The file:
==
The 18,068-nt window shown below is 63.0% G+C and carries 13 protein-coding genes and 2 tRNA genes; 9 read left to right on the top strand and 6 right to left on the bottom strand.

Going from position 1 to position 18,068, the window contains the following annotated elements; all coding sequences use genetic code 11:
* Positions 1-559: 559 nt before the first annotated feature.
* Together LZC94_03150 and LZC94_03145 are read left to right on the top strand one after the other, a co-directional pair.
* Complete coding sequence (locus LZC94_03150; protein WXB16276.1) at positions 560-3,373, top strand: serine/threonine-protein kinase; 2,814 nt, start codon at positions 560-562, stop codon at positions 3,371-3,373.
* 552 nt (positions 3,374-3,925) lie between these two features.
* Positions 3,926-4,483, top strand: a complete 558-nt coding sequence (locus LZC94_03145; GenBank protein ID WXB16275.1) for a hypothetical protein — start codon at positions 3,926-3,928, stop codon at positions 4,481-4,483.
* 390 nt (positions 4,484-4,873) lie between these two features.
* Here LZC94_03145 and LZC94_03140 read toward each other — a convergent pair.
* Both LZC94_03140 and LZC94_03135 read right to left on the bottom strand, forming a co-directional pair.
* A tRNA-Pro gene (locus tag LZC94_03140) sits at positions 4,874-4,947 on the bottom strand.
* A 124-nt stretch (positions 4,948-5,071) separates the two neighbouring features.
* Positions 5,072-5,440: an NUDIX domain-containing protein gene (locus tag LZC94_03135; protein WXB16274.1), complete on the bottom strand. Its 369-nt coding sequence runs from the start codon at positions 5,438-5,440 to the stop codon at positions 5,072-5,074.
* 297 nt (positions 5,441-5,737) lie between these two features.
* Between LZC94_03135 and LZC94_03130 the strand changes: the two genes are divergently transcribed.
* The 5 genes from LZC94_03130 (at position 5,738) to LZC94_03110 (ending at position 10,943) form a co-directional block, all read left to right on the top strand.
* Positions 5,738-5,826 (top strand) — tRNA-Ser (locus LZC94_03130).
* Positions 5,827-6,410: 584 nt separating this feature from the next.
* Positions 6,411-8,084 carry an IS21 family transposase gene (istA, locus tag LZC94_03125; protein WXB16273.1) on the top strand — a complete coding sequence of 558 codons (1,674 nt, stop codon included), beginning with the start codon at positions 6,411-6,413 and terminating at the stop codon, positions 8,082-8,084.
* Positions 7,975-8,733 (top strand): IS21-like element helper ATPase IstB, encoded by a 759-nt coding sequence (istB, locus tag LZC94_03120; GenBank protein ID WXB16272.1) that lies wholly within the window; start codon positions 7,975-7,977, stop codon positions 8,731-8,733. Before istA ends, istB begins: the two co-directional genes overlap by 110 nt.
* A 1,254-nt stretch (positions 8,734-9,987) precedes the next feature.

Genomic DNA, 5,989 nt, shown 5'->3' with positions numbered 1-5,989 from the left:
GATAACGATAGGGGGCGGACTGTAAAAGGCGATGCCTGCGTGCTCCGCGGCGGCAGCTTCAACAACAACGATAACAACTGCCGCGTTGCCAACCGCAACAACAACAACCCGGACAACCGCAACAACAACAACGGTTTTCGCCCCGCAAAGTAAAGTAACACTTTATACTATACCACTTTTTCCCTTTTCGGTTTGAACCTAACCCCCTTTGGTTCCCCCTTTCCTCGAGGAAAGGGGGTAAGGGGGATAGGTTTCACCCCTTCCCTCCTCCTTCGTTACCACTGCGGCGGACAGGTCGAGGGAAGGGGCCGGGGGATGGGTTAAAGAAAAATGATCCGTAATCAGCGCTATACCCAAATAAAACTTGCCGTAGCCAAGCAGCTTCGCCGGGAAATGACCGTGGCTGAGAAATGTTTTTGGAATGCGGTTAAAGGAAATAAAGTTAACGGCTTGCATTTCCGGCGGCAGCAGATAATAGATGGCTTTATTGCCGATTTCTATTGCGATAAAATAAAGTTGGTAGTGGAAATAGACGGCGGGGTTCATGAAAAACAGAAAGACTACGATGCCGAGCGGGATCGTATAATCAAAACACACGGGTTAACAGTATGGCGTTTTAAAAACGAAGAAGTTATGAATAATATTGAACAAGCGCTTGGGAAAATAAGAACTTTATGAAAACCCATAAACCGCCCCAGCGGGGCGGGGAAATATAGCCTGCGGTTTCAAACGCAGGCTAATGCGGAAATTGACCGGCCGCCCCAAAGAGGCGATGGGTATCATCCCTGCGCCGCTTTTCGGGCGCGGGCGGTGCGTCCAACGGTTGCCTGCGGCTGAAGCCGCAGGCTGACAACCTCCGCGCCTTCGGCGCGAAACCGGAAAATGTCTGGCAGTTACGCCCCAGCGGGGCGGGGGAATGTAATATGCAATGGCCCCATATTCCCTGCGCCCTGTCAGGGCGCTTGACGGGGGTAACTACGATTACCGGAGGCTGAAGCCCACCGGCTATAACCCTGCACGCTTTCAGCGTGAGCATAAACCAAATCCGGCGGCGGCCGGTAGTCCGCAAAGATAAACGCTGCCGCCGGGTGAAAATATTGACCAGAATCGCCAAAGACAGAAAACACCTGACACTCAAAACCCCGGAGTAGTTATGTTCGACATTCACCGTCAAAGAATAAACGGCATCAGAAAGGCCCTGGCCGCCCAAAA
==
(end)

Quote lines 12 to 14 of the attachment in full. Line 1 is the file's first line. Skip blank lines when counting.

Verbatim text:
* A 124-nt stretch (positions 4,948-5,071) separates the two neighbouring features.
* Positions 5,072-5,440: an NUDIX domain-containing protein gene (locus tag LZC94_03135; protein WXB16274.1), complete on the bottom strand. Its 369-nt coding sequence runs from the start codon at positions 5,438-5,440 to the stop codon at positions 5,072-5,074.
* 297 nt (positions 5,441-5,737) lie between these two features.